In my house, if I say, “Husband! We’re having pie and mash for dinner tonight”, that’s a big problem. Dinner for a Yorkshireman means lunch. His tea is my dinner. For me, tea is Afternoon Tea, or, tea and cake. It’s a wonderful conundrum to have though, don’t you think?
UK regional dialects are handed down from generation to generation, and understandably it’s a focus of research for lots of institutions. I love learning new words (have you seen my words that (grey) matter post?) and this is no exception.
If you’re skim reading, why not leave me a comment at the end with your favourite regional word, or phrase. Go on, make it a belta (Newcastle proclamation of joy!) comment.
Here are some regional words that you might like to throw into the conversational mix at your Christmas party!
Short story about a ma, a bairn and a goldfish
A mother called Doreen had quobbled hands after doing too much washing up. She’d got side-tracked thinking about the radgie her bairn Tom had had. From eight while twelve, ah kid Tom had sat in the khazi. He was sad because his goldfish (Norbert) had cocked its toes. Doreen wouldn’t have minded but locking yourself into the bathroom makes you a melter. Norbert was cat melodeon anyway – not to mention clarty. Doreen was getting drooth by this point, so she called “Howay!” up the stairs and finally Tom came down with the empty goldfish bowl to have a good yarn with his mum.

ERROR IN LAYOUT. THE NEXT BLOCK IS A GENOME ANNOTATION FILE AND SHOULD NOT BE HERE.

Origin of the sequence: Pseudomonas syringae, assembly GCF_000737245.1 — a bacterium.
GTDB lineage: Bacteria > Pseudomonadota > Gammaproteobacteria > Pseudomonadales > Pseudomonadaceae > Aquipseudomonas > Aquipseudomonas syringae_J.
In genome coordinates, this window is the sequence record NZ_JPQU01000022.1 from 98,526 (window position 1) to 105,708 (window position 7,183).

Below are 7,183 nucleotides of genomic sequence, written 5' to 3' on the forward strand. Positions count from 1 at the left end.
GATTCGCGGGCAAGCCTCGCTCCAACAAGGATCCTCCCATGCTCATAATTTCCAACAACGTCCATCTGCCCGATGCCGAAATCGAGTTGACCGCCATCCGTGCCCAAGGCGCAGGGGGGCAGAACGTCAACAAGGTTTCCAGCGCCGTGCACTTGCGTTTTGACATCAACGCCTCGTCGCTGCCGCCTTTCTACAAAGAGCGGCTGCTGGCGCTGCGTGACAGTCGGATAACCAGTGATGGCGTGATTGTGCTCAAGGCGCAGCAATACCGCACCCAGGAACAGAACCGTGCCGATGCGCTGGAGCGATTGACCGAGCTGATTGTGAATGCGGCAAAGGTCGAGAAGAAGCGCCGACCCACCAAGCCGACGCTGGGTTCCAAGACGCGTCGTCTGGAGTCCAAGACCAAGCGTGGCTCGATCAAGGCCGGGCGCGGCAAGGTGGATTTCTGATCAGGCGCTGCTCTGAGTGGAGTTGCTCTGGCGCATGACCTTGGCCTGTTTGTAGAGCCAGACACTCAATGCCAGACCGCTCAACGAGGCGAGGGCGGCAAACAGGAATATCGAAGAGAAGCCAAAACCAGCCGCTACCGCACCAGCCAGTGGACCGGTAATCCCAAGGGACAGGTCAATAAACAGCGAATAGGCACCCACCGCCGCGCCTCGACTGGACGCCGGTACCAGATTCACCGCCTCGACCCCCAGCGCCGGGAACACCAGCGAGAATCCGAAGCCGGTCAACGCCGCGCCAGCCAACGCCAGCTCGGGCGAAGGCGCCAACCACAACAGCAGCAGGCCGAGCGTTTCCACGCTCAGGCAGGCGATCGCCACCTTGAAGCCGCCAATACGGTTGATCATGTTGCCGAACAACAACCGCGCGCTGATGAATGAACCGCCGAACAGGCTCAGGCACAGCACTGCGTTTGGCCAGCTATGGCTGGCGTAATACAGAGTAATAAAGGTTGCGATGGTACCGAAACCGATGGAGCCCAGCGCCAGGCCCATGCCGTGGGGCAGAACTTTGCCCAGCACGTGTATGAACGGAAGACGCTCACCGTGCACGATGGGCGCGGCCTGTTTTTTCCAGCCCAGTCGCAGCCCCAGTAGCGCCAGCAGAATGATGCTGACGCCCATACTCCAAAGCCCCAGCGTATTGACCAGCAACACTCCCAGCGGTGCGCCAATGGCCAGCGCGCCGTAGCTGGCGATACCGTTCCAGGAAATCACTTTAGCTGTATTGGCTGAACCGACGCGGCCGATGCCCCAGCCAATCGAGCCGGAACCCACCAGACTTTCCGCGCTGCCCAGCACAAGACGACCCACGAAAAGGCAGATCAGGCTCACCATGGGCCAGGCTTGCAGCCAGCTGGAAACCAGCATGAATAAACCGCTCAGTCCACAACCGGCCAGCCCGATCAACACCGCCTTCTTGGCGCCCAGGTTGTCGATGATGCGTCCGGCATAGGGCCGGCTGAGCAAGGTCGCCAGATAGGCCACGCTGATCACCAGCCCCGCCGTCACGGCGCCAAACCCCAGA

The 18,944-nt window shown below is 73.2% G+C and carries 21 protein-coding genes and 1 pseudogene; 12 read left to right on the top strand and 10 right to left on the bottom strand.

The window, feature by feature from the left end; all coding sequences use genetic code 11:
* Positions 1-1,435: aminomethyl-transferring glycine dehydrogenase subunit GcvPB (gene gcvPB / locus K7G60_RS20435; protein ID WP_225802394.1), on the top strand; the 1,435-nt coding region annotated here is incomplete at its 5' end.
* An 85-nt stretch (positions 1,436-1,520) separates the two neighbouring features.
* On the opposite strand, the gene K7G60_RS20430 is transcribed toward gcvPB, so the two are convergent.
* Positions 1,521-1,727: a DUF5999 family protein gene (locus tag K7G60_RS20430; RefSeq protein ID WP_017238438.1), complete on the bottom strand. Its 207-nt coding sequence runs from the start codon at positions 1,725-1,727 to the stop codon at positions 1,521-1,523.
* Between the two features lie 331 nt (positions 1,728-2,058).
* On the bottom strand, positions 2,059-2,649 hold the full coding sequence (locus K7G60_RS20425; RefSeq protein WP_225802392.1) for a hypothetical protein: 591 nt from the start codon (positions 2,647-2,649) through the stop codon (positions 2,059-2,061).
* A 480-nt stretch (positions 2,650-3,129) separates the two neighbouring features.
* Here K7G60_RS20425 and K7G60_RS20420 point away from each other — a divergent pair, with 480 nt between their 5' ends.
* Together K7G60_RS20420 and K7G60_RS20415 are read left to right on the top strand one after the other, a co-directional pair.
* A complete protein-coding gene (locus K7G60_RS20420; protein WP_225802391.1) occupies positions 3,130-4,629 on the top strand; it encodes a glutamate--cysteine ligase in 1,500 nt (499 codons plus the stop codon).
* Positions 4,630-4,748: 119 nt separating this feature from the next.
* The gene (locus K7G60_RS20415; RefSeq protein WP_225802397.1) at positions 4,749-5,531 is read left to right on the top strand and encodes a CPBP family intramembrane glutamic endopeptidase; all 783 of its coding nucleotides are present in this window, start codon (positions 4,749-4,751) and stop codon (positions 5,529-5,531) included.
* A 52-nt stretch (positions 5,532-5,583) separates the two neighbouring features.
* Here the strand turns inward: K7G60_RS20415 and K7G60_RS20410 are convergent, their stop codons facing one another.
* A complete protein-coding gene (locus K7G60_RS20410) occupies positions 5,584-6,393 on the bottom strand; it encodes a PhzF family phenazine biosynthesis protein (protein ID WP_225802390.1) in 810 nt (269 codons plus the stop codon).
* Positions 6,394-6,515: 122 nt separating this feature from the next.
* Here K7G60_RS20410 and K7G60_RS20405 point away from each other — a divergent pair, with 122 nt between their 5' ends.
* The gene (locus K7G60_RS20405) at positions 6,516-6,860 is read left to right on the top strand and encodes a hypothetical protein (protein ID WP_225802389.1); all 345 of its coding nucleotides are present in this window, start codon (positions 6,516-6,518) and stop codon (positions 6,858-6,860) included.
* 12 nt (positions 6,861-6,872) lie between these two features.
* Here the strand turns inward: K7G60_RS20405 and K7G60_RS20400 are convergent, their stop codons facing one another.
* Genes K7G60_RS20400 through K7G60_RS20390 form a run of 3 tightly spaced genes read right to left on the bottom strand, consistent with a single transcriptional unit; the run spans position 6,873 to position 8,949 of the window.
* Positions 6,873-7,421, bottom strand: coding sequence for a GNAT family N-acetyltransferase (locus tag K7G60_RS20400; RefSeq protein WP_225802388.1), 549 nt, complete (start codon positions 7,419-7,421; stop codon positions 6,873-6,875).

If you’re thinking what the eh? Here’s the official glossary of terms:
Quobbled: hands that are temporarily wrinkly after being in water for long periods (Wiltshire)
Radgie: a rage or a temper tantrum (North East)
Bairn: a child! (old Scottish term)
While: in a phrase ten until two ‘while’ is used rather than ‘until’ (Yorkshire)
Ah kid: a/my child (North of England)
Khazi: is the vicinity where one goes to relieve oneself (London)
Cocked your toe: unfortunately if you’ve ‘cocked your toes’, you’re dead – and learning about it in a blog post in your afterlife (Staffordshire village, Mow Cop)
Melter: an annoying person who gets on your nerves. “That wee girl is a melter.” (Scotland)
Cat melodeon: terrible or appalling (Northern Ireland)
Clarty: dirty (Cumbria)
Drooth: thirsty (Scotland)
Howay: come on then! (Newcastle)
Yarn: talk, speak and chat. “I had a good yarn with your Ma” (popular across the UK)
Now don’t forget to make your belta comment!
Picture citation: Oberazzi Questions CC BY-NC-SA 2.0